“It isn’t just limited to prisons.” – Director Jairus McLeary talks The Work

We are always being told not to be emotional. We’re taught to keep our feelings to ourselves, to suffer in silence, and not to cry. We’re constantly told to bottle up until it explodes.

Directed by Jairus McLeary & Gethin Aldous, The Work revolves around volunteers that head to Folsom Prison to participate in a group session with prison in order to deal with their emotional conflict and open honest. In a visceral and vital documentary, The Work tackles truth and humanity in a compelling way.

We were lucky enough to talk  to Jairus McLearly about his riveting documentary, out now on Home Entertainment!

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How has the tour gone?

It’s gone well, a lot of travel, and I couldn’t be happier.

There’s been such a great reaction,  how does it feel to have these positive responses? 

It’s been such a great reaction, I didn’t know what it would be and it has been very positive.

How did you come about this project?

I was a volunteer, just like the subjects were. In this case, it was my father who was first to go through and he helped to organise it. My brothers and I had this dealt with this type of work before. This was just a new thing that he invited us to go to.

I volunteered around 2001/2002 and it wasn’t until I moved to LA in 2006 to pursue a career in this type of film. We started planning in 2006. I had people who were working in the film industry and we put a crew together, shooting in 2009. It was a real collaborative effort and people all brought their expertise. They had volunteered before we had money. We asked if they’d like to work on the film and no one said no.

I think we set about to capture the experience in the circle and everybody that goes in. It’s not just about the prison, it just happens to take place there. It’s about what’s underneath. We hope to draw attention to the type of people who are in prison. The things they are going through and how they strife to better themselves. They are trying to do the best they can and you have to approach it with no judgements about prison in order to do better.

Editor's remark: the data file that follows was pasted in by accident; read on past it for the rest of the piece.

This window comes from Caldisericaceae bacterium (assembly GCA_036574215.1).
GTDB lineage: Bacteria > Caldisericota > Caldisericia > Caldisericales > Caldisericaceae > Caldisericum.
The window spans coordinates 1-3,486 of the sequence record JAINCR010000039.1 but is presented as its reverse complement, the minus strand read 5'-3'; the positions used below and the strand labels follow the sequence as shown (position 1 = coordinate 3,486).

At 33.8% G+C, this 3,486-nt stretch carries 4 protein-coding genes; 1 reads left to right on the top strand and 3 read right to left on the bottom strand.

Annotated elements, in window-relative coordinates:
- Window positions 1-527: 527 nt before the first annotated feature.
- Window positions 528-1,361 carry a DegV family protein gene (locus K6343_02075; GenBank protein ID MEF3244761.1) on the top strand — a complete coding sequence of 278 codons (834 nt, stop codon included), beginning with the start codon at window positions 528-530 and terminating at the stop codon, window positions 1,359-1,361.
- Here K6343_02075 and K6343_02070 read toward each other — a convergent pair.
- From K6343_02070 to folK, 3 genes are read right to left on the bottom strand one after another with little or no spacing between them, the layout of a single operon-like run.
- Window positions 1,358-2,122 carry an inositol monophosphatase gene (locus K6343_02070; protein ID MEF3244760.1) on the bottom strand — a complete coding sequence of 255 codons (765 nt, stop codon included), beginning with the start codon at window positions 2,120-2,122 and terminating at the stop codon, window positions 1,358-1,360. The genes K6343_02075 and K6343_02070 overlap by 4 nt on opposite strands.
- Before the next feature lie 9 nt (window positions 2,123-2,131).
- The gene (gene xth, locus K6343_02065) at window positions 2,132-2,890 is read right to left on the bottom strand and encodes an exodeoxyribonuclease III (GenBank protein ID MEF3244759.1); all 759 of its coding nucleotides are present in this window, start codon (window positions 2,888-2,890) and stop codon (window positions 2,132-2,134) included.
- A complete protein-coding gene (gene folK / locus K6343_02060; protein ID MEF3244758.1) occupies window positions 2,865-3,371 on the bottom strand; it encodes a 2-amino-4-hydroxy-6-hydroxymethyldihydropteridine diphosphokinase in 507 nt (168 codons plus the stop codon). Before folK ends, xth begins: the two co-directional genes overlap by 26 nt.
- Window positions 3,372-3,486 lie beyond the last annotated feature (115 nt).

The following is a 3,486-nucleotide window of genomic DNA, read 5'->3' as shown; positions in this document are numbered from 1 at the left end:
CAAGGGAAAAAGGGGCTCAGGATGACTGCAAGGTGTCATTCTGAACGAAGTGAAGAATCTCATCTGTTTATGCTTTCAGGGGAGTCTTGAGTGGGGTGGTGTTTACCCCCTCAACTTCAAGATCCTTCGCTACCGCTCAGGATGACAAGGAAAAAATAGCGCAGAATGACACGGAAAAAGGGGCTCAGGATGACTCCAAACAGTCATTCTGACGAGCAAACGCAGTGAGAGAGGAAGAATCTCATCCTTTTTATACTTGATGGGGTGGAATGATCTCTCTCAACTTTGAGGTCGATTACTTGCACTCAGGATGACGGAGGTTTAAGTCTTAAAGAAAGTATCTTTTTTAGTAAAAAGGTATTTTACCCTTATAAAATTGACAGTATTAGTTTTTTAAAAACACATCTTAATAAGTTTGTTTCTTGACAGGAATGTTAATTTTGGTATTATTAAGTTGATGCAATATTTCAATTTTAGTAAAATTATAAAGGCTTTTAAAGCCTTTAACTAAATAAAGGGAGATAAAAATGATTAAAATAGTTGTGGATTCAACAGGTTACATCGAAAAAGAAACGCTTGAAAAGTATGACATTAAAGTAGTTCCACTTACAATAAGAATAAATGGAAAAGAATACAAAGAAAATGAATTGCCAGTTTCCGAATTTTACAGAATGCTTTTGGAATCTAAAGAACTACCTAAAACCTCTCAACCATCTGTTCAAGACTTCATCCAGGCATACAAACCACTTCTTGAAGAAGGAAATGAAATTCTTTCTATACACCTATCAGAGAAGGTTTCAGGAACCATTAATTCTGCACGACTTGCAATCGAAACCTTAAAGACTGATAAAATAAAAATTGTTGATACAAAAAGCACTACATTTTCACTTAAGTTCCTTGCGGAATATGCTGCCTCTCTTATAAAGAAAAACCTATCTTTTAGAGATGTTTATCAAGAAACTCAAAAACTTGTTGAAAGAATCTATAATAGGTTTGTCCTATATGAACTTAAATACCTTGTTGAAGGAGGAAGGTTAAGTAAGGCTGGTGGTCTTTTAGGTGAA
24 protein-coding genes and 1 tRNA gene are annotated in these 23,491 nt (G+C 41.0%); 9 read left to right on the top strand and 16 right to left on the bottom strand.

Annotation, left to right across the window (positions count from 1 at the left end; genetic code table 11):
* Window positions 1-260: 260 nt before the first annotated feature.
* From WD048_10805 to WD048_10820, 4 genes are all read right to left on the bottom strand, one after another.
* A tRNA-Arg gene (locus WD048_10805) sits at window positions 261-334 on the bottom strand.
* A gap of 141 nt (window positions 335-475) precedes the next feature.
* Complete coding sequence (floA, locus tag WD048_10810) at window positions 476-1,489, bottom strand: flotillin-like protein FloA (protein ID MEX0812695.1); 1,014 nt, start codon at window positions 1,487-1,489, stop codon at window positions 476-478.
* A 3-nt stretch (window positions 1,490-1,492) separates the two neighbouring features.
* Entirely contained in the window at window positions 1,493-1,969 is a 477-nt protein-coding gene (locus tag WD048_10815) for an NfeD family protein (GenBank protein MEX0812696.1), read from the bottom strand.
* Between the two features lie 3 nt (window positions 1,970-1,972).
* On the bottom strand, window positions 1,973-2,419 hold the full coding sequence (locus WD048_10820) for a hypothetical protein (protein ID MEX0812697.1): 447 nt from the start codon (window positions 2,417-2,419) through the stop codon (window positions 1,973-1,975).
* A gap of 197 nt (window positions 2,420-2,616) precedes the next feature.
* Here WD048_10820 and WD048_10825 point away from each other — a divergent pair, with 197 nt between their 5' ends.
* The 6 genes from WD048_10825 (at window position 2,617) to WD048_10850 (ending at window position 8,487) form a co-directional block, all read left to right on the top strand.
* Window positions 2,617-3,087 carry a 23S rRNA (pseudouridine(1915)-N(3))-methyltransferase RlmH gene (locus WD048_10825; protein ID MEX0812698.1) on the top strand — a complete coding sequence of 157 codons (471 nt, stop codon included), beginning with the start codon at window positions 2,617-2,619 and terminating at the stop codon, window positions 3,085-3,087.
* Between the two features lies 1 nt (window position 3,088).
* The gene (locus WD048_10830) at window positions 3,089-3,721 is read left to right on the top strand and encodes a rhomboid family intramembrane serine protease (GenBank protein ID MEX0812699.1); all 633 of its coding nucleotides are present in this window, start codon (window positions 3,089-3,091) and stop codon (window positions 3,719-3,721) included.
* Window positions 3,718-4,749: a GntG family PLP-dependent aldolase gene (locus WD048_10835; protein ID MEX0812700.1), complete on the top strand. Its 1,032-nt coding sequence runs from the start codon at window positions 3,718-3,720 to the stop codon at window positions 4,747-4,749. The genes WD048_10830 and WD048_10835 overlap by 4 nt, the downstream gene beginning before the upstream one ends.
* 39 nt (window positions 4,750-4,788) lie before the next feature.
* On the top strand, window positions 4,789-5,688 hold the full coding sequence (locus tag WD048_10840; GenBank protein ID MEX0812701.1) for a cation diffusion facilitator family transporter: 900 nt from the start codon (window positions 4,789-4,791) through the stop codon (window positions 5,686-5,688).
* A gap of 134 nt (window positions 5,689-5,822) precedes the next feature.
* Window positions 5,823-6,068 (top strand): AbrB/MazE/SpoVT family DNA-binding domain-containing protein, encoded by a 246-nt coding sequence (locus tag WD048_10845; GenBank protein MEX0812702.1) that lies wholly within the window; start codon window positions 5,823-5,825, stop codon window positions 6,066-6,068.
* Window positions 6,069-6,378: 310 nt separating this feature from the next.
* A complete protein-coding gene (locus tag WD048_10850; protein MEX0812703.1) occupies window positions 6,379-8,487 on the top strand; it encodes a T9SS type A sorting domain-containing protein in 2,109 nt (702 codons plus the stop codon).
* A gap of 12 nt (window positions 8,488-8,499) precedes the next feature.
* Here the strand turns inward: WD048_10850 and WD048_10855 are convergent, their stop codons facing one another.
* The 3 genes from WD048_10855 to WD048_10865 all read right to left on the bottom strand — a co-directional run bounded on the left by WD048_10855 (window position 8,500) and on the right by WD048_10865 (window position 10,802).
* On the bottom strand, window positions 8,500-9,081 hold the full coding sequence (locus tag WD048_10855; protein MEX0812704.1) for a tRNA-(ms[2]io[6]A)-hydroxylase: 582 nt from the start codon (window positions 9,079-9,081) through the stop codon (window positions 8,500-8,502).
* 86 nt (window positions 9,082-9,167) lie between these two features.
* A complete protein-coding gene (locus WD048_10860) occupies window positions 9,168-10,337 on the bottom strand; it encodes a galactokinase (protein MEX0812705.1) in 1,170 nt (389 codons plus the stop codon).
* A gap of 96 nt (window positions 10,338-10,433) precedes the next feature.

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You’re family are heavily involved in the work too. How did that change the household? 

My father was the one who started doing this kind of work. I was sixteen and he came home and started crying. He wasn’t prepared for fatherhood or parenthood and he knew he was guaranteed to make mistakes. We watched a lot of years going of him going through the work and my mum also went through it. So our household became like one of those circles. An open family that extended to family and friend.

How difficult was it shooting in prison? 

The whole thing was different. We shot in 3006 and it is only just going out now. There were a lot of problems with funding and the economy crash. People wanted me to change what the film was going to be creatively and then it was hard to work with prison administration inside Folsom Prison. It was essential that there were no guards in the room. What people do is strictly confidential and the administration saw exactly what happens to the men who go through the work, I guess that developed trust . Editing was hard: We didn’t know how people will view a bunch of men going through these deep emotions. We developed different story-lines and we wanted to show why this happens. We shot putting the audience in the circle and tried to get them as close as possible.

Did you have any issues with the prisoners? 

Not at all. We discussed going in and the pros and the con,. When the cameras came, they’d chosen which guys were going to be in the circle and everything just started. It was immediately clear that no one was going to ham it up. They were just eating up the camera themselves. They wanted us to show people that these guys were trying to be better people within a see of negative voices. They were reality sharers, talking about how scary prison was and their background, they wanted to be as truthful as possible.

How open were the volunteers? 

It takes time from the jobs and school. But there are volunteers from different backgrounds and every session we get more volunteers interested.

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How can we apply the work to other practise and how can we address men and emotions?

I think it has applications everything. Across screenings, we come in contact with people who are affected. They talk to us and say how we can do it here and there. Forget about prison, a lot of people say “I need to go talk to my father or mother or wife.” It ripples. Half the population has PTSD, buildings have boarded up holes, and there are graveyards in places. It is just really conflict resolution between a person and the conflict within themselves. Robert Albee (Founder of the Inside Circle Foundation, pictured above) has done this in South Africa, Northern Island, and with Native American tribes. It isn’t just limited to prison. It’s spreading.

The Work is available on DVD from 27 November and on demand now 

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